Another underlying principle is the principle of good faith expressed in art. 2.1 CESL: “Each party has a duty to act in accordance with good faith and fair dealing”. This principle has to be interpreted as relating not only to the performance phase of the contractual relationship but also as governing the pre-contractual obligations of potential parties. Good faith in pre-contractual relations was already present implicitly in Roman law, but its full development is owed to the nineteenth century German legal science, (for a detailed analysis of the development of the pre-contractual duties doctrine based on the analysis of German Gemeines Recht, see Bauknecht 2014, p. 75 et sqq.).

3.2 “Causa”, Consideration and the Intention to be Legally Bound

It is important in every system of contract law to distinguish between agreements that create only social or moral obligations and legally binding contracts. The answer to this important question has been given in a couple of different ways. A legal system may only recognise a closed number of contracts, and all agreements not having the features of one of the contracts would not be considered legally relevant. Roman law developed a similar solution, but even then there existed other legal devices, such as ‘form’ (on the role of form in the early Roman law of unilaterally binding contracts, see Sacconi 1989, p. 4) and ‘causa’, which allowed a legally binding promise to be distinguished from a purely moral obligation. Moreover, the Romans preferred contracts to be concluded by the passing of possession; most of the Roman contracts were “real” contracts. Only contracts, in which the nature of the obligation made it impossible to require the passing of a thing, such as the societas or mandate, were binding by mere agreement. In the Common Law, its functional equivalent is the concept of consideration , understood on the European continent as onerosity. This understanding is not exact as consideration does not equal the conveyance of rights to the other party (Gamage and Kedem 2006, p. 1299).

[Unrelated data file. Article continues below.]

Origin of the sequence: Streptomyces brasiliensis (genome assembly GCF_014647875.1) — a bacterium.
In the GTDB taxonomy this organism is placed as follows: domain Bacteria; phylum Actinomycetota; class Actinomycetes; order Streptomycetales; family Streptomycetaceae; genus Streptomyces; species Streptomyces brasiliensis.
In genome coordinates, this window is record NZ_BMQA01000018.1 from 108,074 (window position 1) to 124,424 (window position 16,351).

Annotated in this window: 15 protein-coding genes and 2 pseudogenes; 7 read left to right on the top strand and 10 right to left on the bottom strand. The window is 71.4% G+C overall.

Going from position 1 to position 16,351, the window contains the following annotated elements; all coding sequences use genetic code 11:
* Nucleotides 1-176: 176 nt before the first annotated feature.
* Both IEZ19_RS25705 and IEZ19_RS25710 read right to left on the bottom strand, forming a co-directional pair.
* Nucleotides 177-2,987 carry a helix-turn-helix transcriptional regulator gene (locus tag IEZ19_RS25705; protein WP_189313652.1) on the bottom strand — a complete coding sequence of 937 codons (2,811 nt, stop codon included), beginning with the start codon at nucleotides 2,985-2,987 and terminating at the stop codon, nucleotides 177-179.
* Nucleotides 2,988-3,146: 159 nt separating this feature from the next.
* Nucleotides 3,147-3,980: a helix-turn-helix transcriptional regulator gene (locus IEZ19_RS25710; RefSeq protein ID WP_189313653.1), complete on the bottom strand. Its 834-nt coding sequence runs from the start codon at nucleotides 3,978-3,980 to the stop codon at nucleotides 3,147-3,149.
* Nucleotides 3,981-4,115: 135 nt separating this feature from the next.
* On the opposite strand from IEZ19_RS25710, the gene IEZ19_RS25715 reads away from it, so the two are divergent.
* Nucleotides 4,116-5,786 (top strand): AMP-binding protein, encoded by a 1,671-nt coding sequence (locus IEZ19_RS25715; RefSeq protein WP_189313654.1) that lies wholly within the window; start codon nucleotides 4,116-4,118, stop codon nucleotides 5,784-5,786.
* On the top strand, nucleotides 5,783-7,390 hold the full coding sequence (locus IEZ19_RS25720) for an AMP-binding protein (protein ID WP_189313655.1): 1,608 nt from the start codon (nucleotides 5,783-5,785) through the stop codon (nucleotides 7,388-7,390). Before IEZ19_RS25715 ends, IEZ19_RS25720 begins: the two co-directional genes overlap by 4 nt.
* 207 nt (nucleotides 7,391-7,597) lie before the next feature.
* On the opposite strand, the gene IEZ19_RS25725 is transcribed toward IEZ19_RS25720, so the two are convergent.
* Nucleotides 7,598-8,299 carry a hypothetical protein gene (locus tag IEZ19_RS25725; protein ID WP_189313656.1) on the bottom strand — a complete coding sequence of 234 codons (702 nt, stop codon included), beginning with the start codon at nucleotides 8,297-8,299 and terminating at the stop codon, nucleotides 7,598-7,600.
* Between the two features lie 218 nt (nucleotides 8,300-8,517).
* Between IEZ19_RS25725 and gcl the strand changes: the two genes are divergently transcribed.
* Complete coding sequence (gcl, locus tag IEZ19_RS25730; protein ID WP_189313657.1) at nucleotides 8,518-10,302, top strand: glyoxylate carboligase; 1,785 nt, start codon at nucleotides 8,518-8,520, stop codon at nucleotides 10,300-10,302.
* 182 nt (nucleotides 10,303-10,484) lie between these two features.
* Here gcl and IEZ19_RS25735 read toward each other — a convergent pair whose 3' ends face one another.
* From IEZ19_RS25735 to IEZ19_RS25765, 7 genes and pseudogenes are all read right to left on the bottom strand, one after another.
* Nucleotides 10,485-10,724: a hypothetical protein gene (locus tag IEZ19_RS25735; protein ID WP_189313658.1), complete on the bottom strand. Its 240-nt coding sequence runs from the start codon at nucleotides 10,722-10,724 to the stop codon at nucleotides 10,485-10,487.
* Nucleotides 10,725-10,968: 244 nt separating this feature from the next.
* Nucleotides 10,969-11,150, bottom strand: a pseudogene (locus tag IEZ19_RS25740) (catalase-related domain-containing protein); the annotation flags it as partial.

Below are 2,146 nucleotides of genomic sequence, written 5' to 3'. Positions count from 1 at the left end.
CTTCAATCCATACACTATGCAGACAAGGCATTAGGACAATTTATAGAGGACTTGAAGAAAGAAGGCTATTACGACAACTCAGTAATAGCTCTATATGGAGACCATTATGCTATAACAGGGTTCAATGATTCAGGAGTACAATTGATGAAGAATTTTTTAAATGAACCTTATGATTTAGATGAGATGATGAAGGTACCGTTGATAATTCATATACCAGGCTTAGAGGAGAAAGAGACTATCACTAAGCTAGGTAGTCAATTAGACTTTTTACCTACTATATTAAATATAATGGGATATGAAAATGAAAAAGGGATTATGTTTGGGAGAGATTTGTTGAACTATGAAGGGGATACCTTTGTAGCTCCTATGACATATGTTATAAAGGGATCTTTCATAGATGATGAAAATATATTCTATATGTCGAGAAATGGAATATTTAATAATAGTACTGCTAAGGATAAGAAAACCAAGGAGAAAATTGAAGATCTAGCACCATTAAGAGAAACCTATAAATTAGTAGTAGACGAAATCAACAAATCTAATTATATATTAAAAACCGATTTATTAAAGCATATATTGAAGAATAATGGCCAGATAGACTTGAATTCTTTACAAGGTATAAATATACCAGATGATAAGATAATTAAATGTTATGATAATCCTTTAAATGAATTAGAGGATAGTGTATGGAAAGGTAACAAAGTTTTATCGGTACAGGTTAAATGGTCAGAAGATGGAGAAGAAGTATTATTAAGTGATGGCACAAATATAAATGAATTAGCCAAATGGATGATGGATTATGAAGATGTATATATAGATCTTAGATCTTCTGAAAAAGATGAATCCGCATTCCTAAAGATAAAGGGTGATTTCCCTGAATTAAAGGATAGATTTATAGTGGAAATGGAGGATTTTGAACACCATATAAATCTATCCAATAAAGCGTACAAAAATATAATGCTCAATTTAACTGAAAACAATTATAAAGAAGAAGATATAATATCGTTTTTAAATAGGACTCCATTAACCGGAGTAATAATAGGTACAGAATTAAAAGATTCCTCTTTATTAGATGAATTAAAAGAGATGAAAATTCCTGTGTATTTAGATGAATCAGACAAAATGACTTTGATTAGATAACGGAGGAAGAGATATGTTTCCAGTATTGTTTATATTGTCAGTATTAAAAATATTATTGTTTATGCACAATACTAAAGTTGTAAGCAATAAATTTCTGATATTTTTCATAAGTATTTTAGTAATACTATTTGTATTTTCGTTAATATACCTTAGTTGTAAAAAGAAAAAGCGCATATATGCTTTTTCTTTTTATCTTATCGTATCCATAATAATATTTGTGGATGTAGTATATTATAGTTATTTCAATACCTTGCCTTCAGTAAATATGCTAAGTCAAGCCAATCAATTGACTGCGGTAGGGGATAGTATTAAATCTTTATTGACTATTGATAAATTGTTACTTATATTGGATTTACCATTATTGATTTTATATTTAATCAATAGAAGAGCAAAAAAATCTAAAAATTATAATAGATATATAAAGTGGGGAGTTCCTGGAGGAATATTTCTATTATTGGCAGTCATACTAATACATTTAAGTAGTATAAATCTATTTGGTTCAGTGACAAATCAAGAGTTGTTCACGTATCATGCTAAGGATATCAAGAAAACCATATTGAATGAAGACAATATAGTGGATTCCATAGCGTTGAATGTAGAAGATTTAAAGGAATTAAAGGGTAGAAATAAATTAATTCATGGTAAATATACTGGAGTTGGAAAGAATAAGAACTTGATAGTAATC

The conceptual framework of the CESL rejects both causa and consideration following the path indicated by the DCFR . The DCFR consciously omits the requirements of causa or consideration and states they serve no sufficiently important purpose to fit a modern contract law. According to the DCFR, both concepts have only “residual” functions that are fulfilled by other rules. One example given by the DCFR is the one-sided character of a contract (von Bar et al. 2009, p. 290). Also, the DCFR considers causa and consideration to be legal devices that work against efficiency (von Bar et al. 2009, p. 75). The efficiency argument is partly convincing (for an extensive review of literature on efficiency in contract law, see Golecki 2003, p. 2 et seq.) as both concepts prove to be complex and difficult to understand for lawyers, but according to Jansen and Zimmermann the model of DCFR is even more obscure (2011, p. 6).